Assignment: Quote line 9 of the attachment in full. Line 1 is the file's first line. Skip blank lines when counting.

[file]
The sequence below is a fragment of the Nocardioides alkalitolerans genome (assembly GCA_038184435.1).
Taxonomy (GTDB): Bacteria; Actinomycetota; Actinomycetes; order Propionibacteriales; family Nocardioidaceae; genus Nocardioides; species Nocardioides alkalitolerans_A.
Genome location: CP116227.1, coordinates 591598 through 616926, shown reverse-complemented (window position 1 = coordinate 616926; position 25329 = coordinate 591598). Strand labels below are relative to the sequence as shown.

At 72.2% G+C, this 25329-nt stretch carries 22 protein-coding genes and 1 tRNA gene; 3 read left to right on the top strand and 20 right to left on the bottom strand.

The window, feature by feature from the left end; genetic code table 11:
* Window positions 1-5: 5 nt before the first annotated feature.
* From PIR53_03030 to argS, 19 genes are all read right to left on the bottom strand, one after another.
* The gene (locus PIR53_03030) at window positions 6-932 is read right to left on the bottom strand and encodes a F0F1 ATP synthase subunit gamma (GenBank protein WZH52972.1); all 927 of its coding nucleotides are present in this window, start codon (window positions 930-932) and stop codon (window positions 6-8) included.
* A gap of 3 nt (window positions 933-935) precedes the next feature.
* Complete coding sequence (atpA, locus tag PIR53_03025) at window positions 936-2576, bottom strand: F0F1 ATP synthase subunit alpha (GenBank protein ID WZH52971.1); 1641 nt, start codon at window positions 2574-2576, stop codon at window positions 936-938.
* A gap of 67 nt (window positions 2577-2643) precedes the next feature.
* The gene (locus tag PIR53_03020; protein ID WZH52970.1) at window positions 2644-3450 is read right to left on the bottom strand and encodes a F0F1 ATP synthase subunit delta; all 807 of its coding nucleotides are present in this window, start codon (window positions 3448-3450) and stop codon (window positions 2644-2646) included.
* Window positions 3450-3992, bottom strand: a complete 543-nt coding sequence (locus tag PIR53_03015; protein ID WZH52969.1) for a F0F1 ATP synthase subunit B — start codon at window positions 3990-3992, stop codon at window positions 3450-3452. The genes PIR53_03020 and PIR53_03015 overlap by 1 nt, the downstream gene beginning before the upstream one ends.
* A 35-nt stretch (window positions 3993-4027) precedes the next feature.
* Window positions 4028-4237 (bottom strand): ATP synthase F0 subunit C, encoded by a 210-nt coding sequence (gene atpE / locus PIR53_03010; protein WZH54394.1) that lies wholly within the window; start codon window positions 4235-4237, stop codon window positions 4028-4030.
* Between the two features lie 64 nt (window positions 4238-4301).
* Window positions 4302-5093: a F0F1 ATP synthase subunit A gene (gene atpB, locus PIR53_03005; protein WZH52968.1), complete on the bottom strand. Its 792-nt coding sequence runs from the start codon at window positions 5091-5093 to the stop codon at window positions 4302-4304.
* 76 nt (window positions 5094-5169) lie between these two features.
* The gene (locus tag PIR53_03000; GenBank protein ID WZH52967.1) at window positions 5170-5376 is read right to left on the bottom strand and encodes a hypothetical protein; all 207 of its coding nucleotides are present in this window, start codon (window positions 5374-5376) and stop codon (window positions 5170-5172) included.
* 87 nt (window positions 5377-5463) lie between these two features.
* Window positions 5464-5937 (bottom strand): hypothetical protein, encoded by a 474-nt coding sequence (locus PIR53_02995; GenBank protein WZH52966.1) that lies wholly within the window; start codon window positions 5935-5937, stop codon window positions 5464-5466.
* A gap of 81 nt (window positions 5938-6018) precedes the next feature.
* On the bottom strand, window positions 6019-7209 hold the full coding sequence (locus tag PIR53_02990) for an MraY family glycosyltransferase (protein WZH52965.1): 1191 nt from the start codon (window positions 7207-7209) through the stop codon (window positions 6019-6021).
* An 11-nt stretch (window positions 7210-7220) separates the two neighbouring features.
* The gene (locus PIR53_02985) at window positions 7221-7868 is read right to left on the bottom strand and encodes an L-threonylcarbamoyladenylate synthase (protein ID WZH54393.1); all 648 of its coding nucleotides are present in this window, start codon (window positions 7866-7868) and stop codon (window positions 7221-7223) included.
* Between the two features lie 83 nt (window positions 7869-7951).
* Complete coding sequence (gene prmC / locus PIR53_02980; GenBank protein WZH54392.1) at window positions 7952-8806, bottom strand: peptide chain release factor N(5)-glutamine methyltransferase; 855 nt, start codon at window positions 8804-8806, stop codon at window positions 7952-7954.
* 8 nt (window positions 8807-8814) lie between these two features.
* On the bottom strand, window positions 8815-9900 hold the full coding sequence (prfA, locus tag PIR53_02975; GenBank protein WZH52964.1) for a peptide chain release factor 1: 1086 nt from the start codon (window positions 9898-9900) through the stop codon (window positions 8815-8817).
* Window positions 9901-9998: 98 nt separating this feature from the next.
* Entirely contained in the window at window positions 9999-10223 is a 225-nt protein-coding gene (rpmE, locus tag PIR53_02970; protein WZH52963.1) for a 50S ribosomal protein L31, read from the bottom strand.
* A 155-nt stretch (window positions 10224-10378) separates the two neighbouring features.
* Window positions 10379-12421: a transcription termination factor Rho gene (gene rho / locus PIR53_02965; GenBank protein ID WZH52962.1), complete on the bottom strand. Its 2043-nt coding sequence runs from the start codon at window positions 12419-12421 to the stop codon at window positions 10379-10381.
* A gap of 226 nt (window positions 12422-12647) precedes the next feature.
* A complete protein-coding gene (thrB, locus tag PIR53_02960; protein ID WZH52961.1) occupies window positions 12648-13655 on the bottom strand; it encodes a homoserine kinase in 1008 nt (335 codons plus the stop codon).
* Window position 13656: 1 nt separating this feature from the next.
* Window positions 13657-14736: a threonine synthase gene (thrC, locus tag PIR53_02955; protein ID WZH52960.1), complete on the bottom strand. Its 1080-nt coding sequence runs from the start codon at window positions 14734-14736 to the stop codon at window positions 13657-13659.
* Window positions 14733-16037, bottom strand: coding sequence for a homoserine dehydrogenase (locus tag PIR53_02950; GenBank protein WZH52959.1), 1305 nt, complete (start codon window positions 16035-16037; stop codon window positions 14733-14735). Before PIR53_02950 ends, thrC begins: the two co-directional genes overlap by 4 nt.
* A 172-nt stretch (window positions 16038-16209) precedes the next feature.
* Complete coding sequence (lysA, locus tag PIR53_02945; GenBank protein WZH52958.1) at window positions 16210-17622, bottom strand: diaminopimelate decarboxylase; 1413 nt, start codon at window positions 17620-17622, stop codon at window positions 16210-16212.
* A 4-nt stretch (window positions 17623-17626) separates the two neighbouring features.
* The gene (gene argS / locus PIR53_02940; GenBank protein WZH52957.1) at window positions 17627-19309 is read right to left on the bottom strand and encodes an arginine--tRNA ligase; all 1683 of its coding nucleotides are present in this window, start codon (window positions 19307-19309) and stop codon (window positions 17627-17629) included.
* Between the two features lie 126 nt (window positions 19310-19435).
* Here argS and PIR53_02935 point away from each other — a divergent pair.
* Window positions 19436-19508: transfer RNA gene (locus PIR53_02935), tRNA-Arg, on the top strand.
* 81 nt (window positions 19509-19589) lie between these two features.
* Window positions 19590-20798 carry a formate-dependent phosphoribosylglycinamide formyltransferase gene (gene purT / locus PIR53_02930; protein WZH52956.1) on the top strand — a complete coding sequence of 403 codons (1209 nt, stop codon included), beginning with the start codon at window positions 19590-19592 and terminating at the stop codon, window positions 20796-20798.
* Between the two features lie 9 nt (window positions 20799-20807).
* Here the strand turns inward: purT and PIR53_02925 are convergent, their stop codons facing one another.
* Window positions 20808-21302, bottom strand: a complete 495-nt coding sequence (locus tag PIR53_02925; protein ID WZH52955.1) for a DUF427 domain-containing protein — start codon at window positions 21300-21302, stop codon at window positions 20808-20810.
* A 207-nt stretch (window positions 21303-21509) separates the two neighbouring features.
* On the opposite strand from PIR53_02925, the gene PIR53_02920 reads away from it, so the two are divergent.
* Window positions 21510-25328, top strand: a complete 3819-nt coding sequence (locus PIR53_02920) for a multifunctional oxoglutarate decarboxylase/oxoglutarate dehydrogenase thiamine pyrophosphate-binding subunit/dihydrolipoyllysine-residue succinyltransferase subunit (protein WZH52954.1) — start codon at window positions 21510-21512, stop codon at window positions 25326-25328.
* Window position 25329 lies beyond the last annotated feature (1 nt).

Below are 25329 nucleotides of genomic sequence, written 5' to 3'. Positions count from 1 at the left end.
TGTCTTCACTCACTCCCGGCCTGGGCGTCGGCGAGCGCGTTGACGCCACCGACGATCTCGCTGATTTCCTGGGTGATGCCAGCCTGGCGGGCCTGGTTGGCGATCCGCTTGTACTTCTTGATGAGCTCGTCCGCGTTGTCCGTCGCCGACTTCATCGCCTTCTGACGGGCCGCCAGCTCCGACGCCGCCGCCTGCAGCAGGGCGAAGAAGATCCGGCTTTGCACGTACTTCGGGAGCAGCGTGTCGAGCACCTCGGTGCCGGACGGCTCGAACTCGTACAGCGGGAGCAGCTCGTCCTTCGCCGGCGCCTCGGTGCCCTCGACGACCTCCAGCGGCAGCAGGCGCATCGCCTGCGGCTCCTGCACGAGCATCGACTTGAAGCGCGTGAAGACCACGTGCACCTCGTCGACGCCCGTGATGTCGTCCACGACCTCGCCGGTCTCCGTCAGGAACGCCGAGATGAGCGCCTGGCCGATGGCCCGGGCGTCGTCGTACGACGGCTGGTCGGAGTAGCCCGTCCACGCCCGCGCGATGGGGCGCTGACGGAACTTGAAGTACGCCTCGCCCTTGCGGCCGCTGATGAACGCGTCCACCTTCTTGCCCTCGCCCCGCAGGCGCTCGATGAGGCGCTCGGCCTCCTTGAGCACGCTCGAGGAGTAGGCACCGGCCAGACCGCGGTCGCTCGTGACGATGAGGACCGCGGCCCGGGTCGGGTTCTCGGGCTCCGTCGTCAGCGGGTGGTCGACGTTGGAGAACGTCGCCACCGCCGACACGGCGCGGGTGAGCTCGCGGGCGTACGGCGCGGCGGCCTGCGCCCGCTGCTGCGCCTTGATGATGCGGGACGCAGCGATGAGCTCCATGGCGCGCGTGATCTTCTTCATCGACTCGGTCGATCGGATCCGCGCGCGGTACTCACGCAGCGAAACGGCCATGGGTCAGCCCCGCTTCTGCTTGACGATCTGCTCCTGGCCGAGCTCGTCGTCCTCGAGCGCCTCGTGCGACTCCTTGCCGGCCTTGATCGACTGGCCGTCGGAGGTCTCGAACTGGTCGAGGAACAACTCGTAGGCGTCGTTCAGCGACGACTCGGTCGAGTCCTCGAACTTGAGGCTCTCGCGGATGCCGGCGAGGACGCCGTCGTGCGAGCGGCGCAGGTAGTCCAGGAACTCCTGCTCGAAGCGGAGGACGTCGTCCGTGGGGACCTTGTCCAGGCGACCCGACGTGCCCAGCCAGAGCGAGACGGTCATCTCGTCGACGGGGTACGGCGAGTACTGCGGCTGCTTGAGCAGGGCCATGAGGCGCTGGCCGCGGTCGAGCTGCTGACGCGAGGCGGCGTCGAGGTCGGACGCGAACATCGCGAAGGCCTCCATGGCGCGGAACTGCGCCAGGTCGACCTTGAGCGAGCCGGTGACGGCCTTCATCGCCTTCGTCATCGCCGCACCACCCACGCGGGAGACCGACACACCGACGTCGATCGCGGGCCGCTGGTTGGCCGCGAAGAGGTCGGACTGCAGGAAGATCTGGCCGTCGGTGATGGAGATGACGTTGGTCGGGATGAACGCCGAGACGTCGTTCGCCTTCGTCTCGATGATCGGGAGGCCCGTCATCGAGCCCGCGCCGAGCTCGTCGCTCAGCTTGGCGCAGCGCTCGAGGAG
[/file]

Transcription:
* A gap of 3 nt (window positions 933-935) precedes the next feature.